Kim acknowledged the widespread skepticism over their summit. "We have reached big agreements before but were unable to fulfill them. ... There are skeptical views on whether the meeting today will yield meaningful results," Kim said. "If we maintain a firm will and proceed forward hand in hand, it will be impossible at least for things to get worse than they are now."

Kim, during their talks, joked that he would make sure not to interrupt Moon's sleep anymore, a reference to the North's drumbeat of early-morning missile tests last year, according to Moon's spokesman, Yoon Young-chan. Kim also referred to a South Korean island that North Korea attacked with artillery in 2010, killing four, saying the residents of Yeonpyeong Island who have been living in fear of North Korean artillery have high hopes the summit will help heal past scars. Kim said he'd visit Seoul's presidential Blue House if invited.

The historic greeting of the two leaders, which may be the images most remembered from the summit, was planned to the last detail, though the multiple border crossings may have been impromptu. As thousands of journalists, who were kept in a huge conference center well away from the summit, except for a small group of tightly controlled pool reporters at the border, waited and watched, Moon stood near the Koreas' dividing line, moving forward the moment he glimpsed Kim, dressed in dark, Mao-style suit, appearing in front of a building on the northern side. They smiled broadly and shook hands with the border line between them. Moon then invited Kim to cross into the South, and, after Kim did so, Moon said, "You have crossed into the South, but when do I get to go across?" Kim replied, "Why don't we go across now?" and then grasped Moon's hand and led him into the North and then back into the South.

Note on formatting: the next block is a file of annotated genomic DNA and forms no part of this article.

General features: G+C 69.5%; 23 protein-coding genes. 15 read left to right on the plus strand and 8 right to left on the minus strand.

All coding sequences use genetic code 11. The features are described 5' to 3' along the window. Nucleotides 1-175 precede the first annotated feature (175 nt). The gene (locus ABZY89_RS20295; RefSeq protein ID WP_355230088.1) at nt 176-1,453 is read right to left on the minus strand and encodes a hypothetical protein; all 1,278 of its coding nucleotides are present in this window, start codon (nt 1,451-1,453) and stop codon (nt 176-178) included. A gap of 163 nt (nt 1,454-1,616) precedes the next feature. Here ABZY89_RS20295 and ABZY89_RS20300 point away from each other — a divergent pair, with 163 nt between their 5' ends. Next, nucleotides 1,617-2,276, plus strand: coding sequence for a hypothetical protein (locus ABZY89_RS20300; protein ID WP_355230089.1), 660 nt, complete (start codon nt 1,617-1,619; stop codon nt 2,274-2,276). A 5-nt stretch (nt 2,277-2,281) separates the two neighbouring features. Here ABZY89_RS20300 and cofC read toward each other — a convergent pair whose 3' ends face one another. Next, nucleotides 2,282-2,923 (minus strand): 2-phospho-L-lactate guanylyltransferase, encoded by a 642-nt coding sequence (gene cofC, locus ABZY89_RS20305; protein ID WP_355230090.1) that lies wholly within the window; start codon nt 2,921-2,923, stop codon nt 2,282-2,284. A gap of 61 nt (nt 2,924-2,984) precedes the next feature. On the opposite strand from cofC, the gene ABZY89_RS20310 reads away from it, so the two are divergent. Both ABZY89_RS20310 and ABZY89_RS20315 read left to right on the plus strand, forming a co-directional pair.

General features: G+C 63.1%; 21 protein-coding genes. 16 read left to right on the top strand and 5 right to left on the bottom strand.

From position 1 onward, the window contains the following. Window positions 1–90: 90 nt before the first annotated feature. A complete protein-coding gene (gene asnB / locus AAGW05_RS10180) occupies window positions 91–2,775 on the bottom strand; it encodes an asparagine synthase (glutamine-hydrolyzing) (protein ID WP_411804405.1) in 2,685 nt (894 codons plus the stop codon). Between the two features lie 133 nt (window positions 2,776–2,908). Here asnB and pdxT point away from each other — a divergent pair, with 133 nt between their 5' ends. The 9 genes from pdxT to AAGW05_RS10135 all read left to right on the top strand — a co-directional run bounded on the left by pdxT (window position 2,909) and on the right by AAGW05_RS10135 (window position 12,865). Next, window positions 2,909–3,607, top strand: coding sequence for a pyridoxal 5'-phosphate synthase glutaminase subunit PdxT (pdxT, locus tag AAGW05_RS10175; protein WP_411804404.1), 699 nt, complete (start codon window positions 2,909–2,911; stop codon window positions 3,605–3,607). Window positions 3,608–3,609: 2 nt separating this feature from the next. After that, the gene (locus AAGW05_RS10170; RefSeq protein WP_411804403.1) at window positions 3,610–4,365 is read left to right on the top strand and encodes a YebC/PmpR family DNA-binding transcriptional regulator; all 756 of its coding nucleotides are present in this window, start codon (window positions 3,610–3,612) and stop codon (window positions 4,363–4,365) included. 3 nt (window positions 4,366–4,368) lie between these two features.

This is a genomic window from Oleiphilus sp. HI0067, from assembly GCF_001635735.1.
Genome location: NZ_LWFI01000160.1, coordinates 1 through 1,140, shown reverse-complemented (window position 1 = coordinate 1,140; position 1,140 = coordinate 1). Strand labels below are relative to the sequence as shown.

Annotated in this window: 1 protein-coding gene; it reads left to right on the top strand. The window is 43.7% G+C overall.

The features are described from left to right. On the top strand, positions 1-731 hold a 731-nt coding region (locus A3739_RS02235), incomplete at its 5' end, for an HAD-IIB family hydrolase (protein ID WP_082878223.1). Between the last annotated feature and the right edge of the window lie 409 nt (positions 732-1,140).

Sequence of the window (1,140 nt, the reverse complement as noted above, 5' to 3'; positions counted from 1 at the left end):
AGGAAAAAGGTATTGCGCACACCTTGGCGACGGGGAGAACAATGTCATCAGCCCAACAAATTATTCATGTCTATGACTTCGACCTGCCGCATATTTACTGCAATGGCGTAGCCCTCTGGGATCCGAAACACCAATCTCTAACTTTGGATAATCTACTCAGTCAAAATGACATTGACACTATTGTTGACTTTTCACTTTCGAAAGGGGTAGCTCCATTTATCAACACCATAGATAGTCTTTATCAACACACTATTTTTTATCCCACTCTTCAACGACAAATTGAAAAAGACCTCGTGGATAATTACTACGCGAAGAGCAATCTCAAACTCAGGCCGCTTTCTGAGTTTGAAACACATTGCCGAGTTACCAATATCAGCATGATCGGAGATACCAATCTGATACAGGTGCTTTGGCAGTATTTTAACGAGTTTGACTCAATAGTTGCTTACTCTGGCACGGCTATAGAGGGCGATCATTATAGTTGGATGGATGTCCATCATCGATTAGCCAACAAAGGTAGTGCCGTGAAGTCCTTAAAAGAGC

Moon then led Kim along a blindingly red carpet into South Korean territory, where two fifth-grade students from the Daesongdong Elementary School, the only South Korean school within the DMZ, greeted the leaders and gave Kim flowers. An honor guard stood at attention for inspection, a military band playing traditional Korean folk songs beloved by both Koreas and the South Korean equivalent of "Hail to the Chief."

They then took a photo inside the Peace House, where the summit took place, in front of a painting of South Korea's Bukhan Mountain, which towers over the South Korean Blue House presidential mansion and where dozens of North Korean commandos trying to assassinate the then-dictator in Seoul were killed in 1968. Kim's sister, Kim Yo Jong, was by Kim's side throughout the ceremony, handing him a pen to sign a guestbook, taking the schoolchildren's flowers from his hand and scribbling notes at the start of the talks with Moon.

Expectations were generally low on the nuclear issue, given that past so-called breakthroughs on North Korea's weapons have collapsed amid acrimonious charges of cheating and bad faith. Skeptics of engagement have long said that the North often turns to interminable rounds of diplomacy meant to ease the pain of sanctions — giving it time to perfect its weapons and win aid for unfulfilled nuclear promises.

Advocates of engagement, however, say the only way to get a deal is to do what the Koreas tried Friday: Sit down and see what's possible.

The White House said in a statement that it is "hopeful that talks will achieve progress toward a future of peace and prosperity for the entire Korean Peninsula. ... (and) looks forward to continuing robust discussions in preparation for the planned meeting between President Donald J. Trump and Kim Jong Un in the coming weeks."

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AP writers Kim Tong-hyung, Hyung-jin Kim and Eric Talmadge contributed to this report.

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Foster Klug, the AP's bureau chief for South Korea, has covered the Koreas since 2005. Follow him on Twitter at www.twitter.com/apklug